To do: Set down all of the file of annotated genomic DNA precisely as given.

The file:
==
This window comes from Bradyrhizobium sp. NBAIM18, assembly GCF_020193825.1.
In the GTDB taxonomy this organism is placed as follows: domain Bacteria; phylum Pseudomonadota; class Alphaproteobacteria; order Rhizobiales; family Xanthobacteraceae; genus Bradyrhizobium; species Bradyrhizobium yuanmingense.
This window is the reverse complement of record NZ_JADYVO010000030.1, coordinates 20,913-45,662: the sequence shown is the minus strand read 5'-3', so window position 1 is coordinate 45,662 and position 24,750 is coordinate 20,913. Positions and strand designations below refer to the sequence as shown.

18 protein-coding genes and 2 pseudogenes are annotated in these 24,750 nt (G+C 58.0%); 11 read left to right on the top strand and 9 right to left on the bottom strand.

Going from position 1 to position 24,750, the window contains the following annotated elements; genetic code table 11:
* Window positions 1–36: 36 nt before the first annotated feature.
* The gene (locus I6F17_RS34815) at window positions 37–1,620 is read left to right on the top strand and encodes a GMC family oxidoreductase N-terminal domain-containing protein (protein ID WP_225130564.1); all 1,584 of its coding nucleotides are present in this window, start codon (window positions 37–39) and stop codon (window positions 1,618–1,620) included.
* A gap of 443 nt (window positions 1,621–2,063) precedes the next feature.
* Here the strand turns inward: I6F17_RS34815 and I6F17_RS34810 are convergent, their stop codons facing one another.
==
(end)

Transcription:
This window comes from Bradyrhizobium sp. NBAIM18, assembly GCF_020193825.1.
In the GTDB taxonomy this organism is placed as follows: domain Bacteria; phylum Pseudomonadota; class Alphaproteobacteria; order Rhizobiales; family Xanthobacteraceae; genus Bradyrhizobium; species Bradyrhizobium yuanmingense.
This window is the reverse complement of record NZ_JADYVO010000030.1, coordinates 20,913-45,662: the sequence shown is the minus strand read 5'-3', so window position 1 is coordinate 45,662 and position 24,750 is coordinate 20,913. Positions and strand designations below refer to the sequence as shown.

18 protein-coding genes and 2 pseudogenes are annotated in these 24,750 nt (G+C 58.0%); 11 read left to right on the top strand and 9 right to left on the bottom strand.

Going from position 1 to position 24,750, the window contains the following annotated elements; genetic code table 11:
* Window positions 1–36: 36 nt before the first annotated feature.
* The gene (locus I6F17_RS34815) at window positions 37–1,620 is read left to right on the top strand and encodes a GMC family oxidoreductase N-terminal domain-containing protein (protein ID WP_225130564.1); all 1,584 of its coding nucleotides are present in this window, start codon (window positions 37–39) and stop codon (window positions 1,618–1,620) included.
* A gap of 443 nt (window positions 1,621–2,063) precedes the next feature.
* Here the strand turns inward: I6F17_RS34815 and I6F17_RS34810 are convergent, their stop codons facing one another.